Joung Park, a gold stock analyst at Morningstar, highlighted another shortcoming of mining companies that may have held back their stocks: gold in the ground is not the same as cash on the books.

“Obviously, a lot of the value for these miners is not created now, at current valuations,” but later on, when gold prices may be lower, he said. “Some investors don’t think gold prices will stay at current levels forever.” Mr. Park said he expected the metal to average $1,200 an ounce over the long haul.

He noted that many factors beyond widespread fear were supporting gold and could begin working to the advantage of mining companies. Interest rates are very low worldwide, which makes bonds and similar assets relatively less appealing alternatives. Consumers in emerging economies, often a source of robust demand for gold, are thriving. And energy costs have begun to moderate.

If these trends continued, “we would see some of the underperformance reverse” for mining stocks, Mr. Park predicted, and they would “play catch-up.”

Not that he is expecting much of a boom. His favorite mining company is Yamana Gold, a Canadian company that he expects to show significant growth as new mines start to produce. Otherwise, he said, “we think most of the miners that we cover are fairly valued.”

JOHN HATHAWAY, manager of the Tocqueville Gold fund, has much higher hopes for the sector. He sees the failure of mining stocks to keep pace with the metal as another opportunity to hop on the bandwagon — one that he expects to keep rolling along.

“I don’t agree with the cost argument because margins are the largest they’ve been in history,” he said. Another factor in the lagging returns of mining stocks, he said, “is fear that the gold price will come back substantially, but gold is different from all other commodities.” He added: “There’s no substitute for gold when you have a monetary crisis. When oil goes up, it’s because of a shortage or other macro factors, but when gold goes up, it’s because people don’t trust paper currency. What’s going to make people start trusting paper currency?”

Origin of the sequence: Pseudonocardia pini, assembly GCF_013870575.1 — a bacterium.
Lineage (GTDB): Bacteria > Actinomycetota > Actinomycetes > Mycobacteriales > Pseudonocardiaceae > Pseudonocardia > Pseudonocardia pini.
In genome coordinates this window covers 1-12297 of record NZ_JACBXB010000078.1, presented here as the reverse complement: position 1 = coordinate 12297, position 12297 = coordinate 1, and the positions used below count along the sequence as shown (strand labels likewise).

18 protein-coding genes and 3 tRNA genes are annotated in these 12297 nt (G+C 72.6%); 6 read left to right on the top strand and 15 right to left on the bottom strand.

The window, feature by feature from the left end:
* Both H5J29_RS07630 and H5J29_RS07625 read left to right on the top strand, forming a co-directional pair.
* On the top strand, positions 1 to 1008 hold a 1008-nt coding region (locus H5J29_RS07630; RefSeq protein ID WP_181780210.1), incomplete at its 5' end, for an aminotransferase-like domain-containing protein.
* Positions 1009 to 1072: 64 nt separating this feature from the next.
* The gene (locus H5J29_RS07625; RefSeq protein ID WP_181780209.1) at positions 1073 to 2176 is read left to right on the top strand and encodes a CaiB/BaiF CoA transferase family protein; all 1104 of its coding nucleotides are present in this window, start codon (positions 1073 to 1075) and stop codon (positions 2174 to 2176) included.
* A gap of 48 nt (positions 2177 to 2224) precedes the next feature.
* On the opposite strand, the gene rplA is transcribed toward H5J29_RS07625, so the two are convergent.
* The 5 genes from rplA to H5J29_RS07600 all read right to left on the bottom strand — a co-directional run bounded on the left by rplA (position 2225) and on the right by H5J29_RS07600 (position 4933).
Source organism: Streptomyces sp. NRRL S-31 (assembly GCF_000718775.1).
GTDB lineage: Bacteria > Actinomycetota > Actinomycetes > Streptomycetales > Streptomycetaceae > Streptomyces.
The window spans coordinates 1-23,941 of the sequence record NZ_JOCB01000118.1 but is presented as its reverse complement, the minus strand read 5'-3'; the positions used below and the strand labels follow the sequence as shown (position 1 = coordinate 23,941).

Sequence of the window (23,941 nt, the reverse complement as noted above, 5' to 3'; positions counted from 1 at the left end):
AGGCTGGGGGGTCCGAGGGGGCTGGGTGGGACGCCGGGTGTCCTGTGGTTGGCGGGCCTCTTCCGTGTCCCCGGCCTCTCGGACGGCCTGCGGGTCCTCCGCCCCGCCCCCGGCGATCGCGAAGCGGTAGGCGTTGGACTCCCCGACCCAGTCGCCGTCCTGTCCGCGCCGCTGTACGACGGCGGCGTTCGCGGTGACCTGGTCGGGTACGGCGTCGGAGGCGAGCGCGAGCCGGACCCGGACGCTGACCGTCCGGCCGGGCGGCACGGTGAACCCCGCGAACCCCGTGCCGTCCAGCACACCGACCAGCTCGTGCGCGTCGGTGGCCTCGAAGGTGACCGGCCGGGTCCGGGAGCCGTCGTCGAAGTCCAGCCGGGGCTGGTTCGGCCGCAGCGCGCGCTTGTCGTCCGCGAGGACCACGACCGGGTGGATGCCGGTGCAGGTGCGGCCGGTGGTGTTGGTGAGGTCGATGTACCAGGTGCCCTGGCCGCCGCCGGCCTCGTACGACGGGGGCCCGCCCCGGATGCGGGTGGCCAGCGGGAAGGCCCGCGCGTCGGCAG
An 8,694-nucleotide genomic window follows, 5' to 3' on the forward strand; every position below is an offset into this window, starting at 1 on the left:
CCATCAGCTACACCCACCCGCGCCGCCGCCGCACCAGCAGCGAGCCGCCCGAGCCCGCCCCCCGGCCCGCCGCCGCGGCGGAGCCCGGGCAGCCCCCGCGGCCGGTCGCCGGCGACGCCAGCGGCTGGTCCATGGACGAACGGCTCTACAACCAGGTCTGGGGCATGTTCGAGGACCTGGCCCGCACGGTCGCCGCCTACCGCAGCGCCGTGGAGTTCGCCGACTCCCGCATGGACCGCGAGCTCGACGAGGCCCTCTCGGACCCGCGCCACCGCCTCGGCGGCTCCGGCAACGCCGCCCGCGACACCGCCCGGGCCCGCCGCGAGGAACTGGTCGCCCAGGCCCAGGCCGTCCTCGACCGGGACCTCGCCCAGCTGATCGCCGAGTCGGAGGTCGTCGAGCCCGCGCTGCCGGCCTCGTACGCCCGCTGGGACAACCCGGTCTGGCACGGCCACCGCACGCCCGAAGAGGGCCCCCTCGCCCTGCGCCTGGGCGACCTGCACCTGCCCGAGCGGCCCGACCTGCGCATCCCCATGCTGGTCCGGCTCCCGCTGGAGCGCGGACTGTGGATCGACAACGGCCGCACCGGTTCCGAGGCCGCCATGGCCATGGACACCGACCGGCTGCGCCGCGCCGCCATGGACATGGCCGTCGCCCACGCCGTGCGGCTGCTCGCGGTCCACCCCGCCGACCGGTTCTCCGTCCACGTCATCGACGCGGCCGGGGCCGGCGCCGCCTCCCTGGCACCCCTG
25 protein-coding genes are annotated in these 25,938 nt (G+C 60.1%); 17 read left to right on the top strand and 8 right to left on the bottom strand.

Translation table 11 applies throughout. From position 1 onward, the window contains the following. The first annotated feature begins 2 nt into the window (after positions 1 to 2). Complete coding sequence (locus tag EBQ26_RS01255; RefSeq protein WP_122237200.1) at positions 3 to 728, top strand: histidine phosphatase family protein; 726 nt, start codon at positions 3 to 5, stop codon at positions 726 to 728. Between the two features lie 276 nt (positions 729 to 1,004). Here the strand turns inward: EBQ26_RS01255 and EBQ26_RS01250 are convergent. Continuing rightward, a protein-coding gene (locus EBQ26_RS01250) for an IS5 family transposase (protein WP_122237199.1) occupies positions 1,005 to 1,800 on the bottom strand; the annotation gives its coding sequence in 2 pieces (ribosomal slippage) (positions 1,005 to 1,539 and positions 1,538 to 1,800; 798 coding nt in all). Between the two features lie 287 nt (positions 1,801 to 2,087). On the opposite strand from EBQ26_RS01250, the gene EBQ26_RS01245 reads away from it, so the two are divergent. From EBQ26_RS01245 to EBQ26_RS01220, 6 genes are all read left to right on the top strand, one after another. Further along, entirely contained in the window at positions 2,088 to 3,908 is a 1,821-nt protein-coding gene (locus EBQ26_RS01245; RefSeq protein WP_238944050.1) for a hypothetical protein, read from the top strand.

Mr. Hathaway says that gold stocks are appealing based on the same criteria that investors use to judge stocks in most industries, and that he thinks others will come around to his view. “The generalist investor who has been burned in bank or retailing stocks, whatever, is going to look at this and think that these stocks trade at low multiples of earnings and cash flow and have high dividends compared with other stuff,” he predicted.

He prefers companies with mines in politically stable countries or at least whose mines are well diversified geographically, including two Canadian producers, Goldcorp and Osisko, as well as Newmont Mining, based in Colorado.

The weakness in mining stocks may be offering investors “a do-over,” Mr. Hathaway said. “If you missed the 50 percent rise in gold, you’ve got a second chance.”

Ms. Patterson, at J.P. Morgan, doesn’t disagree, but she sees too many uncertainties for investors to bet too much on one gold play over the other.

“We want diversification, and I don’t see that changing in the near future,” she said. “You want to own some commodities and some equities. If I were putting my own money to work right now, I would own both.”